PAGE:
Wall Street's three main indexes closed at record highs on Friday, helped by gains in consumer staples and technology stocks as investors hunted for bargains in a post-election rally.
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The Dow Jones industrial average rose 68.96 points, or 0.36 percent, to 19,152.14, the S&P 500 gained 8.61 points, or 0.39 percent, to 2,213.33 and the Nasdaq Composite added 18.24 points, or 0.34 percent, to 5,398.92.
Since the U.S. election, the three main U.S. indexes have hit all-time highs and closed at record levels multiple times in the past few days, most recently on Wednesday, when industrials boosted the Dow and S&P to record-high closes.
"Trump's stock market honeymoon continues as the indices push higher this morning, and the focus now shifts to holiday sales," said Peter Cardillo, chief market economist at First Standard Financial in New York.
The holiday shopping season is crucial for retailer as it accounts for as much as 40 percent of their annual sales. But they have been struggling to pull shoppers into stores as people increasingly prefer the ease and year-long deals available online.
The National Retail Federation, which has been overly optimistic with projections in the past, expects holiday sales to grow 3.6 percent this year to $655.8 billion.
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Online spending surged almost 14 percent to top $1 billion by Thanksgiving evening, according to Adobe Digital Index.
At 9:42 a.m. ET the Dow Jones Industrial Average was up 42.66 points, or 0.22 percent, at 19,125.84, after hitting 19,138.51.
The S&P 500 was up 3.33 points, or 0.15 percent, at 2,208.05. It hit a high of 2,209.39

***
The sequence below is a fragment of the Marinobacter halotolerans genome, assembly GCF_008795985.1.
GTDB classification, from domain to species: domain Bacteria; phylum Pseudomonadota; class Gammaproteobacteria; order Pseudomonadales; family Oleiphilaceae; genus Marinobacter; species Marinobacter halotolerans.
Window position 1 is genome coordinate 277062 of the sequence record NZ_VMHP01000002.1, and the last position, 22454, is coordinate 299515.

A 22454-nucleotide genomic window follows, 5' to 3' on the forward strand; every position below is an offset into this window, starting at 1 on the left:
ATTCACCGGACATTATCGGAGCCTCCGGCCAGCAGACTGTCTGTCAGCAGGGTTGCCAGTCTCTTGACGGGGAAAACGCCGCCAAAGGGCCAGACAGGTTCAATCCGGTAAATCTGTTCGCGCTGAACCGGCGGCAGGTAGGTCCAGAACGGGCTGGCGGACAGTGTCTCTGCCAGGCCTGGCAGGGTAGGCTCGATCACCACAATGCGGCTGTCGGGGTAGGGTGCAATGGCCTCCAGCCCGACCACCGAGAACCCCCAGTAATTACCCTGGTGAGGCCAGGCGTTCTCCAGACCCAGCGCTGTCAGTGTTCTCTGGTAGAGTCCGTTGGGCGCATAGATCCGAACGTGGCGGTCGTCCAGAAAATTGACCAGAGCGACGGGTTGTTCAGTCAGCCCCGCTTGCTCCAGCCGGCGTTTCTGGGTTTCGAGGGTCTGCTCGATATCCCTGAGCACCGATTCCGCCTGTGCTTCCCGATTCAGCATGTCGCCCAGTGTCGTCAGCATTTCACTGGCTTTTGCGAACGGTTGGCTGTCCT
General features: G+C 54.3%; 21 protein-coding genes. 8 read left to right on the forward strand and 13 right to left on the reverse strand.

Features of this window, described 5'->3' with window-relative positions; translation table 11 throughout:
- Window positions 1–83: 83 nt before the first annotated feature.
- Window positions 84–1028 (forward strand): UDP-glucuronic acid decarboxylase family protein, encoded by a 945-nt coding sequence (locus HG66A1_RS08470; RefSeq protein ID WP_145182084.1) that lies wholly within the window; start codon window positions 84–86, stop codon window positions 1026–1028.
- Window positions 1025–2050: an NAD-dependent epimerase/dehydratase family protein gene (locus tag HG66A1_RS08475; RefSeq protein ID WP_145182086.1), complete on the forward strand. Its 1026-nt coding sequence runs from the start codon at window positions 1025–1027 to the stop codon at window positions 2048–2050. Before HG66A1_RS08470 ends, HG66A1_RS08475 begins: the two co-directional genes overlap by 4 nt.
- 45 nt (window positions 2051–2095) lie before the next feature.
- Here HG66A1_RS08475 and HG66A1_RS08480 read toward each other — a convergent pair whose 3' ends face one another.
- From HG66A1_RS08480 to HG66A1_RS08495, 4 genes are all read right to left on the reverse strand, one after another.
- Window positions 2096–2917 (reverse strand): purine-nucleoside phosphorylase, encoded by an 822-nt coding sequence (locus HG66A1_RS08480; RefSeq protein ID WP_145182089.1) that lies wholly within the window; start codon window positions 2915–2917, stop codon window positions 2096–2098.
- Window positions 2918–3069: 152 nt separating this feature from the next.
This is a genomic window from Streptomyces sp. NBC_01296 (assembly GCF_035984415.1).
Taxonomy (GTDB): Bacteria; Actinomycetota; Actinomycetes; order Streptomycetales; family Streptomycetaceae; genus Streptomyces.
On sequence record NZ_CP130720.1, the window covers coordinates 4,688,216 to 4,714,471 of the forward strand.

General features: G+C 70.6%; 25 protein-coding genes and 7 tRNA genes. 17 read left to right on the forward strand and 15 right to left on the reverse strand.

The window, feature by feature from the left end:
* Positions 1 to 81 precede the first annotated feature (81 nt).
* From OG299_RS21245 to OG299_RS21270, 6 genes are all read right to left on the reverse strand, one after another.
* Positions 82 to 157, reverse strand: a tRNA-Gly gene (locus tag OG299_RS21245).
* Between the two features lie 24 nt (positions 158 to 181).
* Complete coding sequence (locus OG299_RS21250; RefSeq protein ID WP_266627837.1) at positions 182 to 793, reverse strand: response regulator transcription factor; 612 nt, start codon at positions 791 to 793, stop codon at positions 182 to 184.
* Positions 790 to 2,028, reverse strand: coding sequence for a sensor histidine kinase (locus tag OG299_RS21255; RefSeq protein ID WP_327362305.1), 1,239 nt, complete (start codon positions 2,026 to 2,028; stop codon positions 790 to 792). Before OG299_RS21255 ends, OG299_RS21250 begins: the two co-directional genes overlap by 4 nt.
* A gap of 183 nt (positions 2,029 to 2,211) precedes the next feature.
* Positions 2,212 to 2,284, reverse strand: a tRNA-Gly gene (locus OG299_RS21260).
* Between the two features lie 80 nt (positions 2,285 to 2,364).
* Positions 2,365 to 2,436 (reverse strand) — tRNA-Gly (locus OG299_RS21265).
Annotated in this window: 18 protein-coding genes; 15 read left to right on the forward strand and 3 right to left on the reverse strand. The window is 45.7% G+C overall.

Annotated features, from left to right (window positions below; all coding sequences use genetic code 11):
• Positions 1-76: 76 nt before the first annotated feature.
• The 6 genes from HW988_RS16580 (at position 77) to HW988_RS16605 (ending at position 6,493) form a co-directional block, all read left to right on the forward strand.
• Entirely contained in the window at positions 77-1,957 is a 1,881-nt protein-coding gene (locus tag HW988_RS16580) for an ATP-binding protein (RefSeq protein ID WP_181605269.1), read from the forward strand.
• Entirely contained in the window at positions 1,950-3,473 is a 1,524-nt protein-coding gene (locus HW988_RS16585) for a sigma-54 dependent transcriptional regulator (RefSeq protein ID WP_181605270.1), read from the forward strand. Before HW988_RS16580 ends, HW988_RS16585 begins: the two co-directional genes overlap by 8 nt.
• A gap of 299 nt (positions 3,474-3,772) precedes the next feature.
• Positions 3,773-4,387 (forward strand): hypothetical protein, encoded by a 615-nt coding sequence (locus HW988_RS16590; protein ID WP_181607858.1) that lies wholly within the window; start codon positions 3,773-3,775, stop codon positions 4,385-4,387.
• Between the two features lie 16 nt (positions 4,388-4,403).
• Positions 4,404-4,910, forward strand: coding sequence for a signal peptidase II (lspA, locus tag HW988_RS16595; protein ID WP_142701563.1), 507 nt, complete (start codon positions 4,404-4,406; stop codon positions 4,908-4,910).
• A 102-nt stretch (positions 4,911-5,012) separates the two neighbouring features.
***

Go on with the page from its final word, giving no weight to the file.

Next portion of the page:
The Nasdaq Composite was up 2.15 points, or 0.04 percent, at 5,382.83. The index is about 10 points away from its all-time high.
"At one point or another this market is going run into a brick wall, but right now it's still being supported by the enthusiasm of Trump's pro-growth program," Cardillo said.
Nine of the 11 major S&P sectors were trading higher, led by a 1.08 percent rise in utilities.
The laggards were led by the energy sector, which was pulled down by a 1.3 percent drop in oil prices amid uncertainty that the OPEC would arrive at a decision to cut production during a meeting next week.
Among non-retail stocks, China's Ctrip.com jumped 9.5 percent to $44.89 after agreeing to buy UK travel search website Skyscanner in a deal valued at around $1.74 billion.
Advancing issues outnumbered decliners on the NYSE by 1,461 to 1,136. On the Nasdaq, 1,101 issues fell and 1,096 advanced.
The S&P 500 index showed 29 new 52-week highs and no new lows, while the Nasdaq recorded 112 new highs and five new lows.
(Reporting by Yashaswini Swamynathan in Bengaluru; Editing by Savio D'Souza)